Summer Camp Recap: Jr High

I’m back at church, taking a breather before we head back up to Hume for our College retreat, Colloquium. So the next few days I will be updating you on how camp went, how praise can be brought before the Lord, and we can continue to pray for permanent and continuing change.

Two Thursdays ago, Leah, Micah, and I headed up to Big Bear for our Jr High camp.  The focus was on what it means to be sold out for Christ.  We talked about how it doesn’t just mean sacrificing things and not doing sin, but it means pursuing a knowledge of Christ that enraptures your heart.  When you become enraptured with Christ, then you mature and no long have an interest in the things you are to put off.

It was a great time of fun with the kids, too, as on Friday we went to the Alpine Slide, where you ride a little cart down a long, winding fiberglass track.  If you don’t watch out, you just might crash and get a pretty awesome scar you can carry with you the rest of your life.  So we went down that quite a few times, along with some kids on the water slides, miniature golf, and racing go-carts.  That afternoon we took the kids into town and went to the candy store, the arcade, drank smoothies and hung out.  Fun stuff.  The owner of the arcade was so impressed with our kids that she gave the leaders free stuffed animals.  So Micah got a really neat, fuzzy monkey, which he immediately fell asleep with.

On Saturday we headed home as the kids headed out to a day on the lake and a picnic in the park.  The kids were also able to rent some electric paddle boats with water guns on them, and they raced them around the buoys and tried to soak each other.  Leah and I  had to get home to do some laundry, and repack for a week at Hume Lake with the High Schoolers.

One of the frustrating things about camp was how difficult it was to get the kids to sit down and have a private time of devotion.  I prepared ahead of time a devotional for them to go through that went along with the lessons of the day.  It was designed to make them think and get them into the Word.  Well, about five minutes in, I heard the pitter patter of a ping pong ball going back and forth.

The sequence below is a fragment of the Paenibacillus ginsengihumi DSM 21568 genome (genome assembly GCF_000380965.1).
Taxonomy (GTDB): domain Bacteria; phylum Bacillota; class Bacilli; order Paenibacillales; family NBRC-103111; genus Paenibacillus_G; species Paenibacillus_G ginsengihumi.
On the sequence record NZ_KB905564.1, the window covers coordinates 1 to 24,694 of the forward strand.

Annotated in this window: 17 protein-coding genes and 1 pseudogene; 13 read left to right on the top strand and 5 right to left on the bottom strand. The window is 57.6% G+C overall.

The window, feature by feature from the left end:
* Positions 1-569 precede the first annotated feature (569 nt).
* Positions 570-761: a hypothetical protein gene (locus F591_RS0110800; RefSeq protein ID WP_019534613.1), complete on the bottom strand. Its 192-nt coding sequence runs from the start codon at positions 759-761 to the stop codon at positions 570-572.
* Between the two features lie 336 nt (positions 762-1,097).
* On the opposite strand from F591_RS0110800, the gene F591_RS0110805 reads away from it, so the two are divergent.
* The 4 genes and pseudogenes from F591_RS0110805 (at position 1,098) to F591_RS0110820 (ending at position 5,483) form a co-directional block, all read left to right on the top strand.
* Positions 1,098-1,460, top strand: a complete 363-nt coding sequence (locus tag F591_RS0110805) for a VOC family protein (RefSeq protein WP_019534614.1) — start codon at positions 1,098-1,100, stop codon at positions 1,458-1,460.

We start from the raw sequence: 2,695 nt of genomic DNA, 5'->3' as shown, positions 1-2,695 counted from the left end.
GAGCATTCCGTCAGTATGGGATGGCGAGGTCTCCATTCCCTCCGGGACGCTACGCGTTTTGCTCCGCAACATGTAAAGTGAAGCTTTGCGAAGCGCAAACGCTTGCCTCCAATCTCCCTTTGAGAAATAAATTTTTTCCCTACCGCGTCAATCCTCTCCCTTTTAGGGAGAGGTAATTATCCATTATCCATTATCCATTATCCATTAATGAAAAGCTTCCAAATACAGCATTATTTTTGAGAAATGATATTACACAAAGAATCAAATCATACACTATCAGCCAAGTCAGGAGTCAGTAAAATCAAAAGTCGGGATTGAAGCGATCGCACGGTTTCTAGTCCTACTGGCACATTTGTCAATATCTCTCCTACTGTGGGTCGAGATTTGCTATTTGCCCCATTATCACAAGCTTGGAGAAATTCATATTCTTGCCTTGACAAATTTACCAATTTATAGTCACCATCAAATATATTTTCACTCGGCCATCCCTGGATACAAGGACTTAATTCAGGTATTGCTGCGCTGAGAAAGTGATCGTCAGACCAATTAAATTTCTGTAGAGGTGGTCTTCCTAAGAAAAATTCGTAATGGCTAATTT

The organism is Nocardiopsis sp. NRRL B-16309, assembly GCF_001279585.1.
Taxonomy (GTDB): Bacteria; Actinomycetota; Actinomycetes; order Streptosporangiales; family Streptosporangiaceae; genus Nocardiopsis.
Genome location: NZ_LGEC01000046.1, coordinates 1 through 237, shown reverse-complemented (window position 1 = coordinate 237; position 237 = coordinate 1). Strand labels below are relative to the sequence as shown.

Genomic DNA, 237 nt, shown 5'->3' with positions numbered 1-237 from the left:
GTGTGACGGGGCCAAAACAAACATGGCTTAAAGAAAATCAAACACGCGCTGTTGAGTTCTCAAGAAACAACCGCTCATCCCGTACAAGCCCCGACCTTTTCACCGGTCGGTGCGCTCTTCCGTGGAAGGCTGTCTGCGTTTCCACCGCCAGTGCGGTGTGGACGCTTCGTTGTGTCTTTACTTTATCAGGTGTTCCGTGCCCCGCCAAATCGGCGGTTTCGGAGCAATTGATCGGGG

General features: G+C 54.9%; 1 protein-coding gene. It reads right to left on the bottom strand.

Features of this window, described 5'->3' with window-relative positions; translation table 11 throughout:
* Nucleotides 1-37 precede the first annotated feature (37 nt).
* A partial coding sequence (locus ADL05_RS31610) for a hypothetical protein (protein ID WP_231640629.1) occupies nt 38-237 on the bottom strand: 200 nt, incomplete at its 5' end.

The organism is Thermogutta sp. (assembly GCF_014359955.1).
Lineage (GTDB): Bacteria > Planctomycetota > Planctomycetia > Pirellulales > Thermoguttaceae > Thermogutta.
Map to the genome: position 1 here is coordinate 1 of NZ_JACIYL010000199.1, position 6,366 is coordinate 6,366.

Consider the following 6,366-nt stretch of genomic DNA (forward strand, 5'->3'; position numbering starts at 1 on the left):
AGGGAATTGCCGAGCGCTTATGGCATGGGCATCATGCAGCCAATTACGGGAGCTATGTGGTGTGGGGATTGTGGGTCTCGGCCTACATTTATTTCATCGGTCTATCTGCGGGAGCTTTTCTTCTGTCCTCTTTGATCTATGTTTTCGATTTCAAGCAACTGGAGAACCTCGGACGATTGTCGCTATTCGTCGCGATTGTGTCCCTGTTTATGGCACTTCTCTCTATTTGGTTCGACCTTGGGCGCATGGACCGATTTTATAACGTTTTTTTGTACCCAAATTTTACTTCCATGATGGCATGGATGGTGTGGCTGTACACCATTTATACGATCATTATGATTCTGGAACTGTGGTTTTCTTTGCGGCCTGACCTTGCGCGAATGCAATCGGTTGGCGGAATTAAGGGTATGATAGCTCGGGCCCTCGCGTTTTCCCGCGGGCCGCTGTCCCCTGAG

These kids couldn’t sit for ten minutes and do this.  I had to fight with them to be able to do what should be a good habit at this point in their lives.  This got me thinking about how the parents must not be having their kids in the Word on a daily basis.  Why?  Well, I imagine that one of the objections would be that the kids are still young, but then I thought of what the Puritans would think.  They had their kids memorizing scripture and catechisms before they could tied their shoes.

Of course there are other objections like they don’t have the time to make sure their kids are doing these things, or they are just too busy.  Do you make sure your child bathes?  Or they eat healthy?  Or they do their homework?  Why not make sure they are in the Word on a daily basis?

I think the real reason is the parents feel a sense of shame or hypocrisy because they simply aren’t doing it either.  It saddens me that a parent will have every concern for their child, except spiritually.  They will make sure they have nice clothes, good food, they will drive them all over God’s green Earth for sports and events, but they won’t lead them to the Word on a daily basis?

So my appeal is to parents to make sure that they are leading their children to the Lord on a daily basis.  I know this is a renewed focus for me, since Micah will be old enough in a while to pray with and spend time with each day directing his heart towards God.


2 comments on “Summer Camp Recap: Jr High

  1. BethsMomToo says:

    I’m always surprised that parents think I won’t notice that they don’t do family quiet time nor have their child do their own quiet time. But as a 5th/6th Grade SS teacher it is always apparent to me who is receiving spiritual training at home.

    In two weeks I will welcome the new 5th grade class in. I may use part of your blog in my first letter home to the parents.

  2. Beth says:

    It’s a challenge to be a good parent- period. Yes, first comes your own walk with God, and you have to see being a parent as a discipleship relationship. I don’t think parents even work with their kids on sitting still. It’s easiest to start them as soon as their crawling- train them to play with toys on a little blanket. It’s even hard for me to make that a regular thing with Nehemiah. Then you move to couch time where they can pick out books and sit quietly on the couch. Kids probably aren’t reading much of anything on their own for fun. Elisabeth Edwards had her kids sitting quietly in church by the time they were two. Self-control is the first step- and of course a lifelong practice of godliness.

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